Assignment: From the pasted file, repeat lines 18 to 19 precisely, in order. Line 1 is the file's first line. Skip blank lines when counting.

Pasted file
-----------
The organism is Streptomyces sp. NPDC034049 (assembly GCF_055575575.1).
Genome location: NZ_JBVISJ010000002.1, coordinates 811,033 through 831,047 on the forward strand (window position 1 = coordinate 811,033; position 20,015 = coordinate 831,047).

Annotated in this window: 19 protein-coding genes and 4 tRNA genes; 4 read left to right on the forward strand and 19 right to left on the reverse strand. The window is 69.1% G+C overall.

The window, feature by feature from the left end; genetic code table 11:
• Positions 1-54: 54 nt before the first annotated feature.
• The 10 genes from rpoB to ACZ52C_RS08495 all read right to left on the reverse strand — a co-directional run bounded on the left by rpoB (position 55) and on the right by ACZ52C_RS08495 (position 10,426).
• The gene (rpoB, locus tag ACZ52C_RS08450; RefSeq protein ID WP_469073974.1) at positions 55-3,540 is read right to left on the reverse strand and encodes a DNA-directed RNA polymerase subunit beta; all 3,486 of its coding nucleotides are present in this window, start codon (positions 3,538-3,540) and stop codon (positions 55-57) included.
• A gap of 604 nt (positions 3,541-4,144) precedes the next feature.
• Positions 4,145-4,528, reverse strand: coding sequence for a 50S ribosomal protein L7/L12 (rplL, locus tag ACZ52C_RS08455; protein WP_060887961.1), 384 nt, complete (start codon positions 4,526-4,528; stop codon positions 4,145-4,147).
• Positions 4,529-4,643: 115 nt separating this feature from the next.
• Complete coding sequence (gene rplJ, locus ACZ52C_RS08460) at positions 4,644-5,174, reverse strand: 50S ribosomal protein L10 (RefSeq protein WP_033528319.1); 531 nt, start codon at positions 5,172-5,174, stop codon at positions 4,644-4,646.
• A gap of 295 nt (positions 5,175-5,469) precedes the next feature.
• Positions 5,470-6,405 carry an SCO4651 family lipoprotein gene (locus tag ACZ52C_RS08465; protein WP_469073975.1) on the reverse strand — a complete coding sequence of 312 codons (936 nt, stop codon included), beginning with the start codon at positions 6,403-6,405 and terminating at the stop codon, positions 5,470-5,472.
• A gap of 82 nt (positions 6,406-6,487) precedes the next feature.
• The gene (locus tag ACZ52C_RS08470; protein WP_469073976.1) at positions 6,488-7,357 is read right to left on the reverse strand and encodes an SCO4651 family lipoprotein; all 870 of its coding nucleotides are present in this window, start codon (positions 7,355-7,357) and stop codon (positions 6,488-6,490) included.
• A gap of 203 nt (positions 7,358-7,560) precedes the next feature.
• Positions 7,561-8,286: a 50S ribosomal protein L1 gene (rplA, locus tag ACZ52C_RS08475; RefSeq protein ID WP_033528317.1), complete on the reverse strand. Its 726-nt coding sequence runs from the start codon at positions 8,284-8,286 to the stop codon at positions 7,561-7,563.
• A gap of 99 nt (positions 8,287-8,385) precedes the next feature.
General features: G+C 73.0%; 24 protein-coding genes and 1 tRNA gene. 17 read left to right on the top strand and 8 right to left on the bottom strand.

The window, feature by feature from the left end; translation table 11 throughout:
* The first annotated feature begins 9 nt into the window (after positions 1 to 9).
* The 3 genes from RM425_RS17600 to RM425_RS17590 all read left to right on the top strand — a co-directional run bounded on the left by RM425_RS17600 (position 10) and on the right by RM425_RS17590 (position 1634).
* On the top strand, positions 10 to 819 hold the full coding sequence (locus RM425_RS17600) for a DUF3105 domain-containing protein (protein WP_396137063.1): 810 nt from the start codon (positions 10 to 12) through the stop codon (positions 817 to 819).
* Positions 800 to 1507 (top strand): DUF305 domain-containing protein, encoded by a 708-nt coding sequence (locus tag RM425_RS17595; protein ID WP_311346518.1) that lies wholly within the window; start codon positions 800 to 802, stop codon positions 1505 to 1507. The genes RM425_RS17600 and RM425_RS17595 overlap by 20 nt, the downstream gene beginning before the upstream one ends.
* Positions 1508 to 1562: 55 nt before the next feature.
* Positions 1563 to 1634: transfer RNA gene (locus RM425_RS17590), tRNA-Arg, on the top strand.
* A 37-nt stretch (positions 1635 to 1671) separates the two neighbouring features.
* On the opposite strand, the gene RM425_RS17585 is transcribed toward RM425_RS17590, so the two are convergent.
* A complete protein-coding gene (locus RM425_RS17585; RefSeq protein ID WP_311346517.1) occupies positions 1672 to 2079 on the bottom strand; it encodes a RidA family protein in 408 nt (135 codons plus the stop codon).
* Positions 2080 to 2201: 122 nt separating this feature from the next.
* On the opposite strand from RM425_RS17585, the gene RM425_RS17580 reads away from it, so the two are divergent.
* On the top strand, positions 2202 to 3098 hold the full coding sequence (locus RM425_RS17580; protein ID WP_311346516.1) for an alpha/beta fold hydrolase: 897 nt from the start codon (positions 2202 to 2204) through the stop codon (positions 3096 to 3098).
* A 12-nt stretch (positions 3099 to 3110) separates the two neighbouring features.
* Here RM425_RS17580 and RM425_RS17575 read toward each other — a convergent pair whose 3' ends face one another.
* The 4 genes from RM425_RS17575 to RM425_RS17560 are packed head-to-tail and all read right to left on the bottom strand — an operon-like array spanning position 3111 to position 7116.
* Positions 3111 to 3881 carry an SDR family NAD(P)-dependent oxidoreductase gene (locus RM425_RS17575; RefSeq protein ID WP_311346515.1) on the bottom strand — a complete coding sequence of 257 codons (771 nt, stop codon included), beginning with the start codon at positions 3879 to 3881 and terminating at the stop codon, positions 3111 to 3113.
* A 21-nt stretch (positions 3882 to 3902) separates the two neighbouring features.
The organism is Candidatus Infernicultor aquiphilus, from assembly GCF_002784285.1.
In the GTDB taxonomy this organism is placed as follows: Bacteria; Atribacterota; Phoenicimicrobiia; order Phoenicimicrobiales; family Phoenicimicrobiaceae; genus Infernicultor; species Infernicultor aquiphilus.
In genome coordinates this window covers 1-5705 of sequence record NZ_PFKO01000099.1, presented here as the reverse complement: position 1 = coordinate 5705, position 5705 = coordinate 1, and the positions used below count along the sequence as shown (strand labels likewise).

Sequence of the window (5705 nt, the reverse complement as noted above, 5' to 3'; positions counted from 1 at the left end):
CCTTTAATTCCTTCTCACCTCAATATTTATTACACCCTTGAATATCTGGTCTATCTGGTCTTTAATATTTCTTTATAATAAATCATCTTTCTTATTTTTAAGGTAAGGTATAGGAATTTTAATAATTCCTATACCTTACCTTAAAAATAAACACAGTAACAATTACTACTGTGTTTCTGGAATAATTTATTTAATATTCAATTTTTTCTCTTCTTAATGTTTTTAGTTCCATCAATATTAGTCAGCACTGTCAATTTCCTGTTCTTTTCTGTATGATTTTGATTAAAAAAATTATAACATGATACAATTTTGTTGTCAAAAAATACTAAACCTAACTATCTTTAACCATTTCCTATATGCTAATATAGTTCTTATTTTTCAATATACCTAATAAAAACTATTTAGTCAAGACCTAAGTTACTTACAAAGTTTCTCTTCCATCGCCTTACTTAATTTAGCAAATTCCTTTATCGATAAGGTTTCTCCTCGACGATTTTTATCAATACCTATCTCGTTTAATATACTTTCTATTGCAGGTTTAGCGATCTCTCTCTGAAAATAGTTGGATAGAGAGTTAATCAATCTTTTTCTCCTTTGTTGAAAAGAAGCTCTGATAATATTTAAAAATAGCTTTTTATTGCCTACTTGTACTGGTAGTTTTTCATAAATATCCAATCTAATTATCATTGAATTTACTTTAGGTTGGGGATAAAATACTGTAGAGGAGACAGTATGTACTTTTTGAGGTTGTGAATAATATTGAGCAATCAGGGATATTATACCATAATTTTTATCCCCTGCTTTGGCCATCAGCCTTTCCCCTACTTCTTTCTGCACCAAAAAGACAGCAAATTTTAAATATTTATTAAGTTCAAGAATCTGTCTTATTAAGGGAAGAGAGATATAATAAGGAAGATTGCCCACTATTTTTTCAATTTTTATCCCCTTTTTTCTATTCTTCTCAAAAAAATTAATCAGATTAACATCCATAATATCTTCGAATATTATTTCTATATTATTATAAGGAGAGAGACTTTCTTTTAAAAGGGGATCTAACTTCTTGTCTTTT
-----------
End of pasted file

• A gap of 99 nt (positions 8,287-8,385) precedes the next feature.
General features: G+C 73.0%; 24 protein-coding genes and 1 tRNA gene. 17 read left to right on the top strand and 8 right to left on the bottom strand.